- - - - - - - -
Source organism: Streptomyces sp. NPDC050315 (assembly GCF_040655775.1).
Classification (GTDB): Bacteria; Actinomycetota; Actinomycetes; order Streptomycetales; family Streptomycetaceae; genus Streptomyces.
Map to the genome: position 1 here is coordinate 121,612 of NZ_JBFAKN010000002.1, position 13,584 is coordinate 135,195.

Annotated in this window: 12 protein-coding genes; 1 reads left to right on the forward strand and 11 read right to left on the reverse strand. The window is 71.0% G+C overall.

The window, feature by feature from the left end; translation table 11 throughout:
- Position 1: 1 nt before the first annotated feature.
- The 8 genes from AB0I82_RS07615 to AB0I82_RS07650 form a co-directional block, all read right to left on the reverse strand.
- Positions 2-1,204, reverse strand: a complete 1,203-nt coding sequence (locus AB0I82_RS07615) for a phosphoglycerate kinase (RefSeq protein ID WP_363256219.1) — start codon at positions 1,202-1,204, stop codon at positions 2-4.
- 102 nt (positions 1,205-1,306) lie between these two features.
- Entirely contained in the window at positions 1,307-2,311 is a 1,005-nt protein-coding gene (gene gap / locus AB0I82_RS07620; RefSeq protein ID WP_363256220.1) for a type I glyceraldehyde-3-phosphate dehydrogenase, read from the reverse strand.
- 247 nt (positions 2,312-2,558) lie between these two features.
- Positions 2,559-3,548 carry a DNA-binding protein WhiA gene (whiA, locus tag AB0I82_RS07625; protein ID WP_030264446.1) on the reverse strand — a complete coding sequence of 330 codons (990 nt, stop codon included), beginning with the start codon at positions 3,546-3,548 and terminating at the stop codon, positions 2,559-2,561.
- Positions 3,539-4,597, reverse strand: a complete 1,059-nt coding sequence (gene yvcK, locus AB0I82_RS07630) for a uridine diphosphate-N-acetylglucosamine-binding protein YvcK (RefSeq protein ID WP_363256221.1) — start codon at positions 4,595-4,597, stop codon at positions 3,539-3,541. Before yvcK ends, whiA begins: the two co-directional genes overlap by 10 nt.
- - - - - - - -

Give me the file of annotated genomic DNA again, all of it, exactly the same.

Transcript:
Source organism: Streptomyces sp. NPDC050315 (assembly GCF_040655775.1).
Classification (GTDB): Bacteria; Actinomycetota; Actinomycetes; order Streptomycetales; family Streptomycetaceae; genus Streptomyces.
Map to the genome: position 1 here is coordinate 121,612 of NZ_JBFAKN010000002.1, position 13,584 is coordinate 135,195.

Annotated in this window: 12 protein-coding genes; 1 reads left to right on the forward strand and 11 read right to left on the reverse strand. The window is 71.0% G+C overall.

The window, feature by feature from the left end; translation table 11 throughout:
- Position 1: 1 nt before the first annotated feature.
- The 8 genes from AB0I82_RS07615 to AB0I82_RS07650 form a co-directional block, all read right to left on the reverse strand.
- Positions 2-1,204, reverse strand: a complete 1,203-nt coding sequence (locus AB0I82_RS07615) for a phosphoglycerate kinase (RefSeq protein ID WP_363256219.1) — start codon at positions 1,202-1,204, stop codon at positions 2-4.
- 102 nt (positions 1,205-1,306) lie between these two features.
- Entirely contained in the window at positions 1,307-2,311 is a 1,005-nt protein-coding gene (gene gap / locus AB0I82_RS07620; RefSeq protein ID WP_363256220.1) for a type I glyceraldehyde-3-phosphate dehydrogenase, read from the reverse strand.
- 247 nt (positions 2,312-2,558) lie between these two features.
- Positions 2,559-3,548 carry a DNA-binding protein WhiA gene (whiA, locus tag AB0I82_RS07625; protein ID WP_030264446.1) on the reverse strand — a complete coding sequence of 330 codons (990 nt, stop codon included), beginning with the start codon at positions 3,546-3,548 and terminating at the stop codon, positions 2,559-2,561.
- Positions 3,539-4,597, reverse strand: a complete 1,059-nt coding sequence (gene yvcK, locus AB0I82_RS07630) for a uridine diphosphate-N-acetylglucosamine-binding protein YvcK (RefSeq protein ID WP_363256221.1) — start codon at positions 4,595-4,597, stop codon at positions 3,539-3,541. Before yvcK ends, whiA begins: the two co-directional genes overlap by 10 nt.